PHOTO: Iraqi forces gather on the outskirts of Fallujah on Sunday (Ahmad al-Rubaye/AFP)

Iraqi security forces and allied militia have begun the offensive against the Islamic State to recapture the city of Fallujah, west of Iraq’s capital Baghdad.

The long-anticipated battle began on Monday with ground assaults and airstrikes and mortar shelling of central districts. Some of the initial clashes were in the al-Hayakil area in the southern outskirts of Fallujah, and Iraqi forces also approached the northern suburb of Garma.

Iraqi military spokesman General Yahya Rasool said on State TV that the advance is “careful” as engineers dismantle roadside bombs.

Fallujah, 50 km (31 miles) from Baghdad, was taken by the Islamic State, in January 2014. Five months later, ISIS rapidly expanded its hold of Iraqi territory with a lightning offensive that took cities such as Mosul and Tikrit.

In the past year, Iraqi forces and mainly-Shia militia have tried to regain other areas of Anbar Province, Iraq’s largest, including the provincial capital Ramadi.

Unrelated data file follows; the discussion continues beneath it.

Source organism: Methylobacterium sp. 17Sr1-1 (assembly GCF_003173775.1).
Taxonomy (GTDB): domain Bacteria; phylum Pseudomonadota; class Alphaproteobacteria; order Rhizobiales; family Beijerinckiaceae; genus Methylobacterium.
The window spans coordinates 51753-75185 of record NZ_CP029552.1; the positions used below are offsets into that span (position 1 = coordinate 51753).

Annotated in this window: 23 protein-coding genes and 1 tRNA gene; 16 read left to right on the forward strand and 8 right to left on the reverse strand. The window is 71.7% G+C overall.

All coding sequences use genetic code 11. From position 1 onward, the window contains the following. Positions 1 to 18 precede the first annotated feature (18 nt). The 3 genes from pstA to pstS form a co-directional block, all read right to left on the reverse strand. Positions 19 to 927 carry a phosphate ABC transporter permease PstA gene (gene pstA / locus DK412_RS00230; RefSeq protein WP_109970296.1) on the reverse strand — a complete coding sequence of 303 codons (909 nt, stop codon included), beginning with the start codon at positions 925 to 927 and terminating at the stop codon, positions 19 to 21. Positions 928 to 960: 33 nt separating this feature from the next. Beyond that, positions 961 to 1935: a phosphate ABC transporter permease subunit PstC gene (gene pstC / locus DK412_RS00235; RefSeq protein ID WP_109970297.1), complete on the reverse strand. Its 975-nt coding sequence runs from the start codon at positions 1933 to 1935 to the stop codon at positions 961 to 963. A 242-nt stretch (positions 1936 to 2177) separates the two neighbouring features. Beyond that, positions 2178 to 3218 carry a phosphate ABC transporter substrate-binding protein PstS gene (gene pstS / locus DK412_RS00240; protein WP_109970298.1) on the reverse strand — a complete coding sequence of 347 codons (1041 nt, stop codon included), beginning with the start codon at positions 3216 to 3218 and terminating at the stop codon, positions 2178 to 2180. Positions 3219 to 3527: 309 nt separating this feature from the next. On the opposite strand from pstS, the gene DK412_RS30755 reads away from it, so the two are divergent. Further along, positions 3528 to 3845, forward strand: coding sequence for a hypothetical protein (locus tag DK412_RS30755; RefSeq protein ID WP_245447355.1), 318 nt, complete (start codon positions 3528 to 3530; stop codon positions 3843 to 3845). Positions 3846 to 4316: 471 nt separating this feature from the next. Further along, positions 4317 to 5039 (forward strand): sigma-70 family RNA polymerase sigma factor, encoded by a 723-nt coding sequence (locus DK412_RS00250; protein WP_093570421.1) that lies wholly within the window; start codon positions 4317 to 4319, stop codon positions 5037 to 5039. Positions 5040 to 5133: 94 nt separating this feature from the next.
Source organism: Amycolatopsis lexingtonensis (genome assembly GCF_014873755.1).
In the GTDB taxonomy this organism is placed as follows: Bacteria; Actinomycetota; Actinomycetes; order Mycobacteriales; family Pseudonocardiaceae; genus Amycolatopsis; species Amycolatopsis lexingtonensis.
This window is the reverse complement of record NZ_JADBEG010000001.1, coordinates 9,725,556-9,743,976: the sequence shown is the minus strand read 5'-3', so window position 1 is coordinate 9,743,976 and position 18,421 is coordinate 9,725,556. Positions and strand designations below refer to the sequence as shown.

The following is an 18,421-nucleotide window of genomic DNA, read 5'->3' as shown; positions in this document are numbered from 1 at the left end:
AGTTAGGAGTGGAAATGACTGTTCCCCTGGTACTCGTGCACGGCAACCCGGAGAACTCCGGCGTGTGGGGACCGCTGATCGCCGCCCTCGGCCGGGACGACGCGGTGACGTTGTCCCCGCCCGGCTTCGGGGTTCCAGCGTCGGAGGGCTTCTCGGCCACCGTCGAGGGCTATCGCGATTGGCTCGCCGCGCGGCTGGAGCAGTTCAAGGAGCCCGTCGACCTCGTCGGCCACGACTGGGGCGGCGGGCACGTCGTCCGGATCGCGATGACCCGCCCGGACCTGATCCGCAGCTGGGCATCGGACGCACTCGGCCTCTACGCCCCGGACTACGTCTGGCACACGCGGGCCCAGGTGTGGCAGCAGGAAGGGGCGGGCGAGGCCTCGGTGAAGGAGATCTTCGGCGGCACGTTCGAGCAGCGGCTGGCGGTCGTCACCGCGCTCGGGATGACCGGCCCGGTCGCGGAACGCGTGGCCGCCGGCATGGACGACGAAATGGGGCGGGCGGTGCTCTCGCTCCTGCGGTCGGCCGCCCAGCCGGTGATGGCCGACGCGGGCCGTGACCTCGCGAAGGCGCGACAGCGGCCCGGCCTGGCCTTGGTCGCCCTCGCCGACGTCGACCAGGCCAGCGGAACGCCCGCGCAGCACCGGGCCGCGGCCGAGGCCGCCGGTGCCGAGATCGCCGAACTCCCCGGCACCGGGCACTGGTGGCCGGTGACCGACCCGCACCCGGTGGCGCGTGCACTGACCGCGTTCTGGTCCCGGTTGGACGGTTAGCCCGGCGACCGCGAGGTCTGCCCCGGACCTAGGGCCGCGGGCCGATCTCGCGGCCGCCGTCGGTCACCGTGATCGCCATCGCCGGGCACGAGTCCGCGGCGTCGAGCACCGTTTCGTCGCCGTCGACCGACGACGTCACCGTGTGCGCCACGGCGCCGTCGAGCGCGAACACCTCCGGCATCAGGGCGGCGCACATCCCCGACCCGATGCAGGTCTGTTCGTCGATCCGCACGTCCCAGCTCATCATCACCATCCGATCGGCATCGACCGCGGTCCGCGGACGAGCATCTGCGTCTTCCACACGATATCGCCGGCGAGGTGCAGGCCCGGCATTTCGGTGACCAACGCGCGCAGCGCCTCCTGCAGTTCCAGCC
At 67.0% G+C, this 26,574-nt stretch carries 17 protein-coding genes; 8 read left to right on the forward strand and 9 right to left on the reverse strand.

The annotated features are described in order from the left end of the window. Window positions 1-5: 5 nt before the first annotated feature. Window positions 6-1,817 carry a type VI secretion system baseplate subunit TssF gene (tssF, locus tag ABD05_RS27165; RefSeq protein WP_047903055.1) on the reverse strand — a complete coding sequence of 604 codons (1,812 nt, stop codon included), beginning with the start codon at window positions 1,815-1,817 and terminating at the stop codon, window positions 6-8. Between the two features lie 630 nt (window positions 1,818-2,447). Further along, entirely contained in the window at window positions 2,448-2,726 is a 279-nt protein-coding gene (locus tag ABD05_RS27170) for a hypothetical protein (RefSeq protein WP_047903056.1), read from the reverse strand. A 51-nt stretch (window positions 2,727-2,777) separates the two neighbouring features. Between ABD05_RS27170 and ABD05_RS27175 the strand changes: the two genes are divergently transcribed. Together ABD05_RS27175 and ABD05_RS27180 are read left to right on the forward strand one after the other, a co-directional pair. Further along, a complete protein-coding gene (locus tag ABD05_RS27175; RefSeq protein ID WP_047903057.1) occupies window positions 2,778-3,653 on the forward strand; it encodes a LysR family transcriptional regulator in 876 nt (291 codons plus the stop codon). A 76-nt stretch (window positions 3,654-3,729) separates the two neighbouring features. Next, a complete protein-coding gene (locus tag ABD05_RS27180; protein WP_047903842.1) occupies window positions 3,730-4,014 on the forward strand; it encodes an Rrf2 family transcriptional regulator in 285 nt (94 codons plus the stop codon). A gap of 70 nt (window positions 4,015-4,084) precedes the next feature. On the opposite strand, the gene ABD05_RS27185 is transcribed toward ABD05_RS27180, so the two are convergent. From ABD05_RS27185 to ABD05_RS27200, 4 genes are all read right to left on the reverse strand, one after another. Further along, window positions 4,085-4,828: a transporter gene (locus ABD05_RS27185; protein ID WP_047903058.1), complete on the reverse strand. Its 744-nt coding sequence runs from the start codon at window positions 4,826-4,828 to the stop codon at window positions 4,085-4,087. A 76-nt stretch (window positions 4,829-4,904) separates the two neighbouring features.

Last week, the Iraqi offensive quickly took Rutbah, a strategic town on the ISIS supply line from Anbar to Syria.

A recent US military estimate said there are between 500 and 700 ISIS fighters in Fallujah.

Iraqi Prime Minister Haider al-Abadi, who has been battling political and economic crises, signaled th launch of the offensive with a visit late Sunday night to a command center overseeing operations.

Wearing the black uniform of an elite commando unit, Abadi said the offensive would be carried out by the army, police, counter-terrorism forces, local tribal fighters, and the militias.

Iraqi officials said the militias, including ones backed by Iran, may be restricted to operating outside the city to avoid sectarian tensions with Fallujah’s mainly-Sunni populations.

The Government has called on civilians to flee and said it would open safe corridors to areas south of Fallujah. Residents in the center said they had moved to relative safety in northern areas but roadside bombs were preventing them from leaving the city.

Iraqi and US officials estimate that up to 100,000 civilians still live in Falluja, whose population was about 300,000 before the Islamic State takeover.